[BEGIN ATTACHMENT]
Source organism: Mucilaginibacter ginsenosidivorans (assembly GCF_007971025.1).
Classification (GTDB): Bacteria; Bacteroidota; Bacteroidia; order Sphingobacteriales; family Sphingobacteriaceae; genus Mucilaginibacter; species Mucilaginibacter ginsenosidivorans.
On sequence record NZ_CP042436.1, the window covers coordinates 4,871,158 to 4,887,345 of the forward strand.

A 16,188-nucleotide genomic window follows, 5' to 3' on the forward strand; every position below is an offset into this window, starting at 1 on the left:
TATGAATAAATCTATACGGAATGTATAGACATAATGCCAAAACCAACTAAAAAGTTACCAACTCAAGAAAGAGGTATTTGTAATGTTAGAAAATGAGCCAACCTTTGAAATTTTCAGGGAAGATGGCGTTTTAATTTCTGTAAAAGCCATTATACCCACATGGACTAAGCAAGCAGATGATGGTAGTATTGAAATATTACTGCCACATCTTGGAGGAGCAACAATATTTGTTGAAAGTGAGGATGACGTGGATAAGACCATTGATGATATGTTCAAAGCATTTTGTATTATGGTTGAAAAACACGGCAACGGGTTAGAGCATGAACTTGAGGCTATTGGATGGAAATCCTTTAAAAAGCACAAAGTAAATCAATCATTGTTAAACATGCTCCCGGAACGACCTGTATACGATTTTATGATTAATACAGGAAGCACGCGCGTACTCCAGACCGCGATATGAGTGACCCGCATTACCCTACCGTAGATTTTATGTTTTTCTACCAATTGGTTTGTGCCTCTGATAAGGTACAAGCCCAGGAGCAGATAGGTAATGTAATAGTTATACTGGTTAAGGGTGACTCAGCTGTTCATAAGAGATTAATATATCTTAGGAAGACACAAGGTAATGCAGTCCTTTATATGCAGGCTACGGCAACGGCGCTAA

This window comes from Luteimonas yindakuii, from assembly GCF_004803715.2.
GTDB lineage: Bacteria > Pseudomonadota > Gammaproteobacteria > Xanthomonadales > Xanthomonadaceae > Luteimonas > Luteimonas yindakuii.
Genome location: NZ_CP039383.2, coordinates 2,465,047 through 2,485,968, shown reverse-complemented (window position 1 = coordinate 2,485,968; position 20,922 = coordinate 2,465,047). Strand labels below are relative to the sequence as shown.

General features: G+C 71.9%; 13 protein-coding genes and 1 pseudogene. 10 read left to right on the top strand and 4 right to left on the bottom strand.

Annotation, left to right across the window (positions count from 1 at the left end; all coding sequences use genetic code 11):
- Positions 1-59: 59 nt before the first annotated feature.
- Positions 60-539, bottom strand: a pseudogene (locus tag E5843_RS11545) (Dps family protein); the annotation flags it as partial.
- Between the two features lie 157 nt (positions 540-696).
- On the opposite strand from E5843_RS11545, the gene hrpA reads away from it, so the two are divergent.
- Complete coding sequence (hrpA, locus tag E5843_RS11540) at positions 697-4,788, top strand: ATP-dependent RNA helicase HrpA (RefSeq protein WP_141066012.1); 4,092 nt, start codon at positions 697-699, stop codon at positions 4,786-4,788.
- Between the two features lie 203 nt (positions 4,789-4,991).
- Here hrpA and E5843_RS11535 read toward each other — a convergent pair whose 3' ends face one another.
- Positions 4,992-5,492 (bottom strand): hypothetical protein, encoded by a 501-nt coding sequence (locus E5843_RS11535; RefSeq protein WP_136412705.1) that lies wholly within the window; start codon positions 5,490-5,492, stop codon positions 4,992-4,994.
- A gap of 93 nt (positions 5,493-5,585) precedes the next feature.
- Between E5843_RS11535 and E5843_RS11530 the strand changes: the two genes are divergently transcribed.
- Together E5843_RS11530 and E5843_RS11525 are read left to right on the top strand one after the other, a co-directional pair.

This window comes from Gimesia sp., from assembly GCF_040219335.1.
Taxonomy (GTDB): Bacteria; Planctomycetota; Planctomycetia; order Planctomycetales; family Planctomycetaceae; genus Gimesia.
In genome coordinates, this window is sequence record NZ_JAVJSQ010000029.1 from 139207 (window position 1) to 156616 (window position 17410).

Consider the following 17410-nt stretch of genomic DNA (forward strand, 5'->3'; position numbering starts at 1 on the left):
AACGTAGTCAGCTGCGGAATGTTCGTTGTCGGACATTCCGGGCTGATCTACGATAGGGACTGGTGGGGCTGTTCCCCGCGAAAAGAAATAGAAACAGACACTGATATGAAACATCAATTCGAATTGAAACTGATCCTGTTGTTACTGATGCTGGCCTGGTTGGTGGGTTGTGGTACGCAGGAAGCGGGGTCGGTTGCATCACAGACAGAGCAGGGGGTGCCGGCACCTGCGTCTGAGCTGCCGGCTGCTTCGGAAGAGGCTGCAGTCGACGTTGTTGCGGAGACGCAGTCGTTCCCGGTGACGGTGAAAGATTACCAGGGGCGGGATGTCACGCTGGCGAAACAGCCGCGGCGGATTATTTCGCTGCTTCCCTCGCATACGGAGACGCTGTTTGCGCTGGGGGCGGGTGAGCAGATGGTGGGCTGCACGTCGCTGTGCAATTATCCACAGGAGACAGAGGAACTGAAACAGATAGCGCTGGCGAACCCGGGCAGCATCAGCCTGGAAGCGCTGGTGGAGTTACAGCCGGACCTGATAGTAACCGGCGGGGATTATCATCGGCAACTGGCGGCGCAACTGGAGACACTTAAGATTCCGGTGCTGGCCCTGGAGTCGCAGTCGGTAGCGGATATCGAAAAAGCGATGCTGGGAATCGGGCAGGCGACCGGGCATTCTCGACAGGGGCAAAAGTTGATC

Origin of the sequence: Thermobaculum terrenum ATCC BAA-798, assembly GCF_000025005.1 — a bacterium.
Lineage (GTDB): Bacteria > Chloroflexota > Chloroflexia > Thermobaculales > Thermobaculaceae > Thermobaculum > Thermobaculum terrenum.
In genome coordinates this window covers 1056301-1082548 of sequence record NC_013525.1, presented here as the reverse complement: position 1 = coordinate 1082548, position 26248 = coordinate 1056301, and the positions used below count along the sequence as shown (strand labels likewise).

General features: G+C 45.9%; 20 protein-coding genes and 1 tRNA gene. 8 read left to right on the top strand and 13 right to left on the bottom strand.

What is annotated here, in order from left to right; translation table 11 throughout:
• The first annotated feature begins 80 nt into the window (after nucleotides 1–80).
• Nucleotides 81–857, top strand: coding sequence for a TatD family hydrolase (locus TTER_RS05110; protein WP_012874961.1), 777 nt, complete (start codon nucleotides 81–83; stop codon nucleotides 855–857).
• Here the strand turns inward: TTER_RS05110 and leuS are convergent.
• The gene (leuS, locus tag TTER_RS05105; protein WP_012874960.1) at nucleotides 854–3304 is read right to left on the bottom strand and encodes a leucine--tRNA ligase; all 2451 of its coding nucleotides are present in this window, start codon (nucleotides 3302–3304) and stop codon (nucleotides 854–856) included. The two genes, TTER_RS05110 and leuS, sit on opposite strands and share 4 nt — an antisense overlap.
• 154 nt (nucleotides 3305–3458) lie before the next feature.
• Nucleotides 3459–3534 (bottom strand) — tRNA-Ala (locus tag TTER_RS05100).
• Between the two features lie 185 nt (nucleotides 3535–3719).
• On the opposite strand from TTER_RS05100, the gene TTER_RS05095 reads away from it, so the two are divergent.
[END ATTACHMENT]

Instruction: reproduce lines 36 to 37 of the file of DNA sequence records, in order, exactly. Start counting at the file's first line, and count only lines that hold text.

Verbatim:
• 154 nt (nucleotides 3305–3458) lie before the next feature.
• Nucleotides 3459–3534 (bottom strand) — tRNA-Ala (locus tag TTER_RS05100).